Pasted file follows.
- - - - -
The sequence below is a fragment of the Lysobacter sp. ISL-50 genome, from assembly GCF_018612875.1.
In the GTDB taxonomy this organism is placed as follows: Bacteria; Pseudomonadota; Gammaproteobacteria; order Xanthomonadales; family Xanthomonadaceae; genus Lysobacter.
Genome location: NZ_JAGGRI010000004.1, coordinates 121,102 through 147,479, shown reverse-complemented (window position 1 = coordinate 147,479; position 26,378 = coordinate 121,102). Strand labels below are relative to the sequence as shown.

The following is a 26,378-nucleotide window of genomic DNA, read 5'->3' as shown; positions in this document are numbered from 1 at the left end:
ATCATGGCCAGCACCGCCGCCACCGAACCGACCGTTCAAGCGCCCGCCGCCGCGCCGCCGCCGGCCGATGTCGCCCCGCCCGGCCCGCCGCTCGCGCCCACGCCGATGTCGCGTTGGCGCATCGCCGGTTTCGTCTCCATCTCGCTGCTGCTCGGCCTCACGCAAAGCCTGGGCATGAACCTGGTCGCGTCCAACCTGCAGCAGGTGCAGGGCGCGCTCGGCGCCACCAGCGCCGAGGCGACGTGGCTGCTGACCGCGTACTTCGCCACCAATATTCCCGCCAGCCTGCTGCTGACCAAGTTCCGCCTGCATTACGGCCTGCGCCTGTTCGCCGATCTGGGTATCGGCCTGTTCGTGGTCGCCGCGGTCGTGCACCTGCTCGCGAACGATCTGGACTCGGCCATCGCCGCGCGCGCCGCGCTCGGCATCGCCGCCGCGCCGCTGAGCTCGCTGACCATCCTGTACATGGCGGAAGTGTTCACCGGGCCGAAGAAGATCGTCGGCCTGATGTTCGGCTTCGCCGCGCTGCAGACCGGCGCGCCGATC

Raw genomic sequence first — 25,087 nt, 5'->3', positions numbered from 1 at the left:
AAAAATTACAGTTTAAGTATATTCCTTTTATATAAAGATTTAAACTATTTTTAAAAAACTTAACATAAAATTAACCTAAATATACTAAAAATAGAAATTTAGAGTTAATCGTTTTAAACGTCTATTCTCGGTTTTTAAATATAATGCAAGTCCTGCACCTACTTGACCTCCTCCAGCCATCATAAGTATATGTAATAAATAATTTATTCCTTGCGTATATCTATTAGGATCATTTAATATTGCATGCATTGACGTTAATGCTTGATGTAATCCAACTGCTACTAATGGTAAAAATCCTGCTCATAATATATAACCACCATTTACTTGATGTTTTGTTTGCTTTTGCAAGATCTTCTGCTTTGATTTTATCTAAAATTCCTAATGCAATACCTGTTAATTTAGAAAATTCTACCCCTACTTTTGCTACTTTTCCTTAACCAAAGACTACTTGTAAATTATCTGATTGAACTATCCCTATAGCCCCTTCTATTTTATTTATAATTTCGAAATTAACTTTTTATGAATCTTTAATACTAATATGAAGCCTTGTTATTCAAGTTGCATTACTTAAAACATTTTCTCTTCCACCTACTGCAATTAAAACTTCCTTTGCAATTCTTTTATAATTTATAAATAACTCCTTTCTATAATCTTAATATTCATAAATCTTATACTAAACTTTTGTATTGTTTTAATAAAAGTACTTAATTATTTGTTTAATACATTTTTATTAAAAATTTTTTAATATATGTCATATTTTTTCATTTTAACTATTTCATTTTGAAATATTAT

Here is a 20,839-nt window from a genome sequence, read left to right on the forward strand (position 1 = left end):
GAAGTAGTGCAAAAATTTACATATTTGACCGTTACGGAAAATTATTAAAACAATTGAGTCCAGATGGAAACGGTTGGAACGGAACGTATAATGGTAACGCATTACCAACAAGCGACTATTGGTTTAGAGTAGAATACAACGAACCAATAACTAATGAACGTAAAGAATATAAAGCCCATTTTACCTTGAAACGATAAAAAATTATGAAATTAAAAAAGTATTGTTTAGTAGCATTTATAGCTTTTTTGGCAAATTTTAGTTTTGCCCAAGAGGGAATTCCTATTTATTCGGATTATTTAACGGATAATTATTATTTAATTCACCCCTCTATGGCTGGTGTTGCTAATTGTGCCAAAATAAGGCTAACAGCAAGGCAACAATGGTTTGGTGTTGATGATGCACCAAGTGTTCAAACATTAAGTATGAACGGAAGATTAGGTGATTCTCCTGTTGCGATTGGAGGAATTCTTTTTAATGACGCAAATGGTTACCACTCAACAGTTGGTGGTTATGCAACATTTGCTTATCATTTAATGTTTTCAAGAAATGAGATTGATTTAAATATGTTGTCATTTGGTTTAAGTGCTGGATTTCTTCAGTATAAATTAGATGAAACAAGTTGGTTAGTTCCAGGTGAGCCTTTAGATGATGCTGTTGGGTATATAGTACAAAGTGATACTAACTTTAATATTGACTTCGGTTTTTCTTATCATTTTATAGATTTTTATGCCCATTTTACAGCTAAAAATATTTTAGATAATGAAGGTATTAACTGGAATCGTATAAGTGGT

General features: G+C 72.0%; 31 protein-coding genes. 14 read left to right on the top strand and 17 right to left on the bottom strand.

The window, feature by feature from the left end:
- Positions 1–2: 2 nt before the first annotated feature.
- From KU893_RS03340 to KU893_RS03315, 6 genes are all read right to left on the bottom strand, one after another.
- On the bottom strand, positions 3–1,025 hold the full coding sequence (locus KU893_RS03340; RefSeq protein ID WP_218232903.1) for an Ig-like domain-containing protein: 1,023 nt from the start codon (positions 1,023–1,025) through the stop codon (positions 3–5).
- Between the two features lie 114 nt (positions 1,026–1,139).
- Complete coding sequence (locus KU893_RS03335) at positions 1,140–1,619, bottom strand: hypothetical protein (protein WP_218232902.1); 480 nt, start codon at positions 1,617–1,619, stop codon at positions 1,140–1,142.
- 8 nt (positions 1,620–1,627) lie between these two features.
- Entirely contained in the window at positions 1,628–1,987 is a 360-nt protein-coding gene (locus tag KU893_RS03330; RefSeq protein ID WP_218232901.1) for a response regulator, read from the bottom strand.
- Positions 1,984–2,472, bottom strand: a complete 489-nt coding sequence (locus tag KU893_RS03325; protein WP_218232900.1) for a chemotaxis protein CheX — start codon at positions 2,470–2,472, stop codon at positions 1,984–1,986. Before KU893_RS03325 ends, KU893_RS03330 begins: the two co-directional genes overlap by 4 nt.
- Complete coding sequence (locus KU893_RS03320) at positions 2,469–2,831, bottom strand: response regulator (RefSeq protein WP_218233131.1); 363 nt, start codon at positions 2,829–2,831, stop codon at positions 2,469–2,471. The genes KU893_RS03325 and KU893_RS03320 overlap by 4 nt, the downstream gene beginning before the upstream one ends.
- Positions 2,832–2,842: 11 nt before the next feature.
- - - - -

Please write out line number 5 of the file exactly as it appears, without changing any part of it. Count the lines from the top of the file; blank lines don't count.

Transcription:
ATCATGGCCAGCACCGCCGCCACCGAACCGACCGTTCAAGCGCCCGCCGCCGCGCCGCCGCCGGCCGATGTCGCCCCGCCCGGCCCGCCGCTCGCGCCCACGCCGATGTCGCGTTGGCGCATCGCCGGTTTCGTCTCCATCTCGCTGCTGCTCGGCCTCACGCAAAGCCTGGGCATGAACCTGGTCGCGTCCAACCTGCAGCAGGTGCAGGGCGCGCTCGGCGCCACCAGCGCCGAGGCGACGTGGCTGCTGACCGCGTACTTCGCCACCAATATTCCCGCCAGCCTGCTGCTGACCAAGTTCCGCCTGCATTACGGCCTGCGCCTGTTCGCCGATCTGGGTATCGGCCTGTTCGTGGTCGCCGCGGTCGTGCACCTGCTCGCGAACGATCTGGACTCGGCCATCGCCGCGCGCGCCGCGCTCGGCATCGCCGCCGCGCCGCTGAGCTCGCTGACCATCCTGTACATGGCGGAAGTGTTCACCGGGCCGAAGAAGATCGTCGGCCTGATGTTCGGCTTCGCCGCGCTGCAGACCGGCGCGCCGATC